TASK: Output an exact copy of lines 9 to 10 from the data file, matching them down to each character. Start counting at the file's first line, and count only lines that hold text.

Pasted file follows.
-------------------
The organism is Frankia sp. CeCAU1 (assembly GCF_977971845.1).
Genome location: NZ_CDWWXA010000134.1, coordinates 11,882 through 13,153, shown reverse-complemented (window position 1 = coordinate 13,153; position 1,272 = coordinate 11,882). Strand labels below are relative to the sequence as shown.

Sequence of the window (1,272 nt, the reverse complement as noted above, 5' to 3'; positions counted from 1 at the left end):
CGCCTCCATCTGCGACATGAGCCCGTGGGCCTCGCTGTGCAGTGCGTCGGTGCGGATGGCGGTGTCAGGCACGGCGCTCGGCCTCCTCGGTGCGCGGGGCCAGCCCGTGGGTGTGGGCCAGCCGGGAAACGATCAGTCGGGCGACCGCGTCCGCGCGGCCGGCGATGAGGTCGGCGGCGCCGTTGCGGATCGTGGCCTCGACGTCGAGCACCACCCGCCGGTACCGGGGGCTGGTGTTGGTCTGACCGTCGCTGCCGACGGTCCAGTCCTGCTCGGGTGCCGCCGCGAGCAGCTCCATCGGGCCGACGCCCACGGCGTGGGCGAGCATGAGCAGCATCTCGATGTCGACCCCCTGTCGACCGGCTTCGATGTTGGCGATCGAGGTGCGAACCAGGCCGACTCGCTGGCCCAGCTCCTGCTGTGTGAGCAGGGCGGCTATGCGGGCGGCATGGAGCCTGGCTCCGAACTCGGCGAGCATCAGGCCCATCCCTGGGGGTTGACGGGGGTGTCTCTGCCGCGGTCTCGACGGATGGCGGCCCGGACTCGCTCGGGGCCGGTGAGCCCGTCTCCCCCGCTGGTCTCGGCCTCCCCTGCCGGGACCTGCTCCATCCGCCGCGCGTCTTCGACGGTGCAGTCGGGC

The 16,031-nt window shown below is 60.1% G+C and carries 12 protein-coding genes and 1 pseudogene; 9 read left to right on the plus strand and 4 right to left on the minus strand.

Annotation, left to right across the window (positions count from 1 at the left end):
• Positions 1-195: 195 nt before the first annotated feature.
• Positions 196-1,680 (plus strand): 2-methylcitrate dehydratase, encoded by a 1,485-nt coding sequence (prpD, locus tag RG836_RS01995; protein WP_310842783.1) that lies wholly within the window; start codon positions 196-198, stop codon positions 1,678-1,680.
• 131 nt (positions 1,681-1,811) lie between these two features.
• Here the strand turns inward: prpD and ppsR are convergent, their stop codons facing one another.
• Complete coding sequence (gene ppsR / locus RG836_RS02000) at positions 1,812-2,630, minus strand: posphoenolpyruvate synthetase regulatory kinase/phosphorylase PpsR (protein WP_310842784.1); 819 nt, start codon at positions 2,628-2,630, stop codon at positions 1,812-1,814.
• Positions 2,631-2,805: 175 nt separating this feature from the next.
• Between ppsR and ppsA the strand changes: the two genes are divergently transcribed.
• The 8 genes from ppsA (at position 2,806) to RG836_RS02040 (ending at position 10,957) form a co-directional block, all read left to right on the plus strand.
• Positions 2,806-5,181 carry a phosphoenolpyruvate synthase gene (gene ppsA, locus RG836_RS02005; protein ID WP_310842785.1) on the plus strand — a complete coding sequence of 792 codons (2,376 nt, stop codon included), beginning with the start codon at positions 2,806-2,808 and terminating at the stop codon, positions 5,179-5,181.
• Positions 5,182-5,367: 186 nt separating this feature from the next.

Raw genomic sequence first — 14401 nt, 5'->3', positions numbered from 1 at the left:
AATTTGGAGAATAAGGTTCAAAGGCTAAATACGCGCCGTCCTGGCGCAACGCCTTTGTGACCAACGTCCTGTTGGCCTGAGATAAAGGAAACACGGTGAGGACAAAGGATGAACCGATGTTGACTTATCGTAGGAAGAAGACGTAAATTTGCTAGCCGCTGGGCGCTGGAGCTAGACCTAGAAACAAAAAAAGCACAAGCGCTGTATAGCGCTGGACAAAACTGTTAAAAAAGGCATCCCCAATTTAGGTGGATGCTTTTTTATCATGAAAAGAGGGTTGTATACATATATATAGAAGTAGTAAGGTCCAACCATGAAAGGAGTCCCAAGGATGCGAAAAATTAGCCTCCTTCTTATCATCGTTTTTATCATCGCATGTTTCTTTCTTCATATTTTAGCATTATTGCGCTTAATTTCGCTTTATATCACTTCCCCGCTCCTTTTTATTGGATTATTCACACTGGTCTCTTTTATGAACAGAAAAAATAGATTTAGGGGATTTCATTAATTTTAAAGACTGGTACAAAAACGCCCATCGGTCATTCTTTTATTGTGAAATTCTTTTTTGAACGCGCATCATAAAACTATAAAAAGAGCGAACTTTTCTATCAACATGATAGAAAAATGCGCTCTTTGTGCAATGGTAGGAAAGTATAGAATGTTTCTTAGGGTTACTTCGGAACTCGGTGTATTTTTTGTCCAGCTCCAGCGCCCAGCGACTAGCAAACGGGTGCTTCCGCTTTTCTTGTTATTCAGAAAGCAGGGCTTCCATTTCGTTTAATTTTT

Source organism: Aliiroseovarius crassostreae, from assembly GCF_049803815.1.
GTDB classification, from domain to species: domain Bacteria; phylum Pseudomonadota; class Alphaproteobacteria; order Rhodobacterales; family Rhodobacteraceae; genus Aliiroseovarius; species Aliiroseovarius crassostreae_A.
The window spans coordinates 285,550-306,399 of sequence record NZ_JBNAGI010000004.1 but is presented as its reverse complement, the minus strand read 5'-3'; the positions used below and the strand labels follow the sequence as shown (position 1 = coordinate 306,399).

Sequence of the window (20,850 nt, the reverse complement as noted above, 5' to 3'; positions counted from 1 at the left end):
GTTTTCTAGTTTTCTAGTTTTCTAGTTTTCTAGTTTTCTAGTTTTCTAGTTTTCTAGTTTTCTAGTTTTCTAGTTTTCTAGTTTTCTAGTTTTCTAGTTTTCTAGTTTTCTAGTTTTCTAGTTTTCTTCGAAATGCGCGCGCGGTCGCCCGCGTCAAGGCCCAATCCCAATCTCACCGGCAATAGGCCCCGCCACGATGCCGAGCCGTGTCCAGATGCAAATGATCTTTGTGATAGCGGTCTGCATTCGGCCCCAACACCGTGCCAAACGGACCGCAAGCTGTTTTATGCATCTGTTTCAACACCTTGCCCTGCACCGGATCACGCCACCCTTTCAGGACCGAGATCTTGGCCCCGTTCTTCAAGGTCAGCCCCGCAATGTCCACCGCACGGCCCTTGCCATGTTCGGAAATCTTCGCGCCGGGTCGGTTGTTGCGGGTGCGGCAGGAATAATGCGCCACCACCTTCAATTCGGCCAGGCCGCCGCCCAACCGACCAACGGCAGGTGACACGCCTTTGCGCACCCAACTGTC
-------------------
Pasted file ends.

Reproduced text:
• 131 nt (positions 1,681-1,811) lie between these two features.
• Here the strand turns inward: prpD and ppsR are convergent, their stop codons facing one another.